Offering the freedom of the open road and the ability to take the comforts of home with you, RV camping has a timeless allure. Since the first “autocampers” set forth in the 1920s, North Americans have turned to RV camping as a way to see more hidden spots with relatively low vacation costs.
Where should you park your RV this summer? There’s a wide range of RV campgrounds out there. Public parks with RV camping offer more in the way of breathtaking scenery than hook-ups. Private RV parks have all the amps you need, and other perks like water, sewage, WiFi, laundry and even swimming pools. While RV parks are not always smack dab in the middle of the scenery, they’re often located right next to it.
Here are 10 West Coast RV campgrounds worth a visit. They’re ordered north to south from British Columbia through Washington, Oregon and California.
Inviting sand beaches, aquamarine waters and lush forest attract drive-in and walk-in campers to this prime Sunshine Coast spot. The sun-dappled waterfront at Porpoise Bay Provincial Park is separated from the Strait of Georgia by the isthmus at Sechelt, creating a protected swimming area. The calm waters are also popular with rookie paddlers.
Pack your hiking boots and check out the Porpoise Bay Provincial Park 2 kilometre hiking route along Angus Creek. Take the bridge across the creek to tack on the Sunshine Coast trail; you’ll stumble upon a pretty estuary where you can work on your birdwatching.
There are no hook-ups, so head to nearby Bayside RV Park (no website) when you need water and electricity.
With the rugged beauty of Norwegian fjords and the verdant emerald of Hawaii, Tofino is one of the loveliest places to summer in BC. It’s also one of the most expensive, making RV camping a particularly appealing alternative. Crystal Cove RV Park, located on Mackenzie Beach, is just 5 minutes from the town of Tofino and 15 minutes from the Pacific Rim National Park and surf-central at Long Beach. After you ride the waves, check out the hiking trails along the Tofino shoreline, Broken Islands and the West Coast Trail.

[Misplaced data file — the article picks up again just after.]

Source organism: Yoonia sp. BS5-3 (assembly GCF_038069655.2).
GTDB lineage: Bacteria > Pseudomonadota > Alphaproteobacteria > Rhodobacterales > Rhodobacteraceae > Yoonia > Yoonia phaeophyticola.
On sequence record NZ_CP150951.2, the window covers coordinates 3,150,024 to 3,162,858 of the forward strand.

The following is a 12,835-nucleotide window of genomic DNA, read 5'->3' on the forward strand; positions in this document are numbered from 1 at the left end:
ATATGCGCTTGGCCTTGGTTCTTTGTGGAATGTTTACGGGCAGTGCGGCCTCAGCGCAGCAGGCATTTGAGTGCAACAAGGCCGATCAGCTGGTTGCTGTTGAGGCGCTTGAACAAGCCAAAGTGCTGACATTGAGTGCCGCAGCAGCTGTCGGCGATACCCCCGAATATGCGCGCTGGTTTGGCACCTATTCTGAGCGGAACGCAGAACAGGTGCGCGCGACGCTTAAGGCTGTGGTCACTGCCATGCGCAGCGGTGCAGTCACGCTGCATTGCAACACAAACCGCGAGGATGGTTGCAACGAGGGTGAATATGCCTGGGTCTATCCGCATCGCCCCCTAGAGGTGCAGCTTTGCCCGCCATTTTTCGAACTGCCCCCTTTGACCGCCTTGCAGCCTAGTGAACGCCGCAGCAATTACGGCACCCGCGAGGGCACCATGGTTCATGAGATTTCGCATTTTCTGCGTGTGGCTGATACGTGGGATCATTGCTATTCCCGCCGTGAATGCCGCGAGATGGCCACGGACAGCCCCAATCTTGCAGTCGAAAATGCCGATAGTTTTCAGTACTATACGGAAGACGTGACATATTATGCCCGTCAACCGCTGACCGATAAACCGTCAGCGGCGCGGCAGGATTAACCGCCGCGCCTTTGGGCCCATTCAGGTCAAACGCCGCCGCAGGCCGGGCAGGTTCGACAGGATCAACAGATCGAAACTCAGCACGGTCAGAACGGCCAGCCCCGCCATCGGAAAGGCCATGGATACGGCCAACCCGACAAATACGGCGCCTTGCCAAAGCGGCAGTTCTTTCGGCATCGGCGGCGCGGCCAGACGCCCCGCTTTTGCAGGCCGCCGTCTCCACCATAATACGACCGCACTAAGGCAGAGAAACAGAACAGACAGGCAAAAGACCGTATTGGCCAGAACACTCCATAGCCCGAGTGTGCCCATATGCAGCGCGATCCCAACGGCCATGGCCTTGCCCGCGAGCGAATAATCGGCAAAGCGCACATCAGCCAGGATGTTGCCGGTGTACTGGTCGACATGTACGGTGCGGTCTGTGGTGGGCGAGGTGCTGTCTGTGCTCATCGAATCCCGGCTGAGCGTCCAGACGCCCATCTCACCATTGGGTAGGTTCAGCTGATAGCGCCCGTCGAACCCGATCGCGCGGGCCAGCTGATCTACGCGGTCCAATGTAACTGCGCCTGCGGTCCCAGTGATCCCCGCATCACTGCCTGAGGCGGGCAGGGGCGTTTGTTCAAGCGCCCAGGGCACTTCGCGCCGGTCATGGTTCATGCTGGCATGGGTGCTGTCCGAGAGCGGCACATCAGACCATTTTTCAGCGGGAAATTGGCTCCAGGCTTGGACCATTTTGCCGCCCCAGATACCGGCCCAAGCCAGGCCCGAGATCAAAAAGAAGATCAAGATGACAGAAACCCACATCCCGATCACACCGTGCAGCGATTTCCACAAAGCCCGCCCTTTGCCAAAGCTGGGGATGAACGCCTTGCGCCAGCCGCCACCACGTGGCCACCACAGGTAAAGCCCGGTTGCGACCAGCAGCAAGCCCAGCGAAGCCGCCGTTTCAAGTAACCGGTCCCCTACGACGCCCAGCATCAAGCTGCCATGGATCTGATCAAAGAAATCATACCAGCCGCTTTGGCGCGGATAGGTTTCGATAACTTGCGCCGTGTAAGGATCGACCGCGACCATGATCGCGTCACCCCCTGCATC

The RV park amenities include 30 amp power, sewer, and water hook ups as well as a picnic tables and fire pits. Fire wood is complimentary, as are wireless internet and coffee. Bonus perks: DVD and board game rentals, plus storybook sunsets at the beach.
Locals have been in the know and tourists are just starting to find out that Whistler is as much fun in summer as in winter. Folks who like to rough it in style park their campers at Whistler RV Park which has 102 fully serviced RV sites and is 12 kilometers from Whistler Creekside and 18 kilometres from Whistler Village. Tucked up snug in the middle of the Coast Mountain Range, sunrise and sunset at Whistler RV Park feature vistas with Whistler Mountain and Black Tusk making them truly Instagram-worthy beauties.
Stick around and hike the forests near the camp or catch the free shuttle to town. You’re a hop away from quintessential summer activities like a paddling from Alta Lake, through Whistler’s wetlands and down a glacier river to Green Lake, zip-lining it or trying out your rock climbing skills on Whistler Mountain. Come home every evening to free creature comforts: wifi, hot showers, laundry, and even an 18-hole frisbee golf course.
Olympic National Park in northern Washington is a breathtaking world heritage sight; the wild 73-mile coastline, where Kalaloch campgrounds are located, is the crown jewel. Set on a dramatic bluff overlooking the Pacific, you will always hear the background roar of the waves. Several staircases descend to the beach below from the campground. You can hike the beach in either direction.
There are 170 vehicle accessible sites that can accommodate 21-foot rigs. Only a few can handle a 35-footer. There are no hook-ups but the view is totally worth boondocking it for a night or two. Fun fact: Twilight tourists pass through here traveling to Forks, which is just up the highway.